The main objective of this study is to find out whether supplemental oxygen makes people with PF feel and function better. To do this, we need to know how PF patients feel and function before going on supplemental oxygen and then after going on supplemental oxygen.

Who is conducting the study?

The P₃F which includes investigators at National Jewish Health in Denver, Colorado are leading this research study.

Who can participate?

  • Anyone with PF
    • Regardless of cause
    • Aged 18-105 years
    • Who speaks English
    • And meets certain requirements based on prior breathing tests
  • Any 18-105 year-old English-speaking primary supporter of a PF patient (i.e. spouse, child, friend, etc.)
  • Any English-speaking physician who prescribes oxygen to a PF patient

What happens after I enroll?

  • You may be asked to participate in one or more parts of the study
  • Regardless of how you participate, you will be given a unique identifier, so we don’t have to use your name (or other private information) and can keep identifying information private
  1. If you use supplemental oxygen during the day (all the time or just with exertion), the extent of your participation will be one, 30-minute telephone interview and filling out a one-time quality of life questionnaire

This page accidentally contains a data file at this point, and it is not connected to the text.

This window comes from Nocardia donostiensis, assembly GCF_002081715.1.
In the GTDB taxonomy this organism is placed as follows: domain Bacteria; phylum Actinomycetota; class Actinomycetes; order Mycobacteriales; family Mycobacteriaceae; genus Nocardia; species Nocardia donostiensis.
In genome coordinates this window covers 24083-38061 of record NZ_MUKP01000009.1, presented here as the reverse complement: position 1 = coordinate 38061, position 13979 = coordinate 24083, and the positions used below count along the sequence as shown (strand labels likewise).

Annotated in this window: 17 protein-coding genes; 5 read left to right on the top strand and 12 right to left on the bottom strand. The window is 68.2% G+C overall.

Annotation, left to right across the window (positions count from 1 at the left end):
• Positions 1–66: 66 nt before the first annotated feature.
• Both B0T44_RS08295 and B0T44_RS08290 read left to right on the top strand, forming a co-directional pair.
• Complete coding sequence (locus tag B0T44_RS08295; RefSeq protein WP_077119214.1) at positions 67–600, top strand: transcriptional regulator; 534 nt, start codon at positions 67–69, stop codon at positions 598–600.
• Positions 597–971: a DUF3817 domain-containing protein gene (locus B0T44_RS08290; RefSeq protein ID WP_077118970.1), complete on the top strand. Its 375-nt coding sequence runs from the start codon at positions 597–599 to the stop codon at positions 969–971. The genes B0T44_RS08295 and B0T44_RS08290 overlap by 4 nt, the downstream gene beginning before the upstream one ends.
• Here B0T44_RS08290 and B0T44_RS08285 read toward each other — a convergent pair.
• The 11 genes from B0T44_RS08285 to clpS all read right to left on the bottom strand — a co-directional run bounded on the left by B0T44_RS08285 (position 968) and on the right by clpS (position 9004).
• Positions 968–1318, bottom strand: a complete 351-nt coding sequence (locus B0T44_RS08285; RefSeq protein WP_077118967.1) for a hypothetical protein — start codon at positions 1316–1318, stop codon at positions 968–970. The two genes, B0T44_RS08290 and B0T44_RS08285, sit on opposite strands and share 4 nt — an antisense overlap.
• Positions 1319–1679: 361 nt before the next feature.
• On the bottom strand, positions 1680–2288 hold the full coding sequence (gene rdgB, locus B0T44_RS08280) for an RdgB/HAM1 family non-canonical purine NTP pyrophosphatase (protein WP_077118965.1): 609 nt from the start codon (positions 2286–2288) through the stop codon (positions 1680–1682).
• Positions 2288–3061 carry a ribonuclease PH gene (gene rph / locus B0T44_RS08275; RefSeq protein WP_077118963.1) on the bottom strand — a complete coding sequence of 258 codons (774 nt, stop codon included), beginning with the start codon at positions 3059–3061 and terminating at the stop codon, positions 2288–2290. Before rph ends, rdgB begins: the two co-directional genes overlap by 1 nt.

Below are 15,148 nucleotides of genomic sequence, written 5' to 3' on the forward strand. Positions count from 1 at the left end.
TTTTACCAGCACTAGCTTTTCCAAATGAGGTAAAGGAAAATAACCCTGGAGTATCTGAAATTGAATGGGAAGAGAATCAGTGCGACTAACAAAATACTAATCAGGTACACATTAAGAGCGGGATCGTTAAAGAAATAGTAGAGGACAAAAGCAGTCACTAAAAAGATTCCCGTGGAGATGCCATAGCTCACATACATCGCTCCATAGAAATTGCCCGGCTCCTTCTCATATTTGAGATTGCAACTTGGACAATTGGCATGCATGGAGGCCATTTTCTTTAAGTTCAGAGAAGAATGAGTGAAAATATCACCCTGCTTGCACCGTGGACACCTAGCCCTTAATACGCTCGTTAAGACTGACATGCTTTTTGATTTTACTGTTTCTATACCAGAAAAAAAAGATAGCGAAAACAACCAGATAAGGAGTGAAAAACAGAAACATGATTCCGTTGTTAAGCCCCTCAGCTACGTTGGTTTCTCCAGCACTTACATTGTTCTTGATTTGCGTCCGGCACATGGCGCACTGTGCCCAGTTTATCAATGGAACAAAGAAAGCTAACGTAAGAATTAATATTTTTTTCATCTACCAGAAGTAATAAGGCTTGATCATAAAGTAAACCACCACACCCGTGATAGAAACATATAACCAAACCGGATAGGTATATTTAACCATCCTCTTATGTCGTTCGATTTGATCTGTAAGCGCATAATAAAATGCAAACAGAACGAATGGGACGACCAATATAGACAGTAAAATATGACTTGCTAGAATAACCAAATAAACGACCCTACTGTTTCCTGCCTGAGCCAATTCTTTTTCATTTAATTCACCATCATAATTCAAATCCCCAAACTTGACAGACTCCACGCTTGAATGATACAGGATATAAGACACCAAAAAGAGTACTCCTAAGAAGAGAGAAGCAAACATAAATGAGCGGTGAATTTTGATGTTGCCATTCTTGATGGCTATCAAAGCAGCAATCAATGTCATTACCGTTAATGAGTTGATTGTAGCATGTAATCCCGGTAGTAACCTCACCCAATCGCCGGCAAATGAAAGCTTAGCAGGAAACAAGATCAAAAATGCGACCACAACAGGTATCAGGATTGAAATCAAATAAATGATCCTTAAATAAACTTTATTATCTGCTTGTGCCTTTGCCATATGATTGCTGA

2. If you do not use supplemental oxygen at all during the day, we will collect data from you at four time-points

        a) At time of enrollment
b) Immediately before oxygen is prescribed for use during the day
c) 1 month after oxygen is prescribed for use during the day
d) 9-12 months later

What kinds of data are collected at the four time points (a, b, c and d)?

  • Four questionnaires that ask about symptoms and quality of life
  • You will be asked to wear an activity monitor on your arm for 7 days
  • You will be asked to wear a GPS monitor on your clothing for 7 days
  • The first 40 subjects who are interested will be interviewed for 30 minutes over the phone

How are the data collected?

  • Questionnaires can be filled out online, or paper versions can be mailed to you
  • The activity monitor and GPS unit are mailed to you
  • Interviews are conducted over the phone with study personnel

There is NO cost to you!

  • Telephone interviews are conducted via the P₃F toll-free phone line
  • All mailings are paid for by the study
  • Patients use pre-addressed, postage-paid envelopes to return equipment

How will you know if I my doctor wants me to start using oxygen during the day?

  • The short answer is we will stay in touch with you:
  • You will be asked to fill out a simple, 10-minute questionnaire once a month
  • You will let us know when you have appointments with your doctors
  • You will contact us if your doctor wants you to start using oxygen during the day
  • We will provide you with an informational packet to bring to your doctor visits to remind both you and your doctor about the requirements of the study

My doctor wants me to start using oxygen during the day. What now?

We are assuming the need for oxygen has come on gradually and not because something acute has occurred. If this is the case, then we will make sure your doctor is still okay with you waiting to start using supplemental oxygen until after we collect some data from you over the next 7-10 days.  We will also collect data one month after you start oxygen and finally 9-12 months after you start oxygen.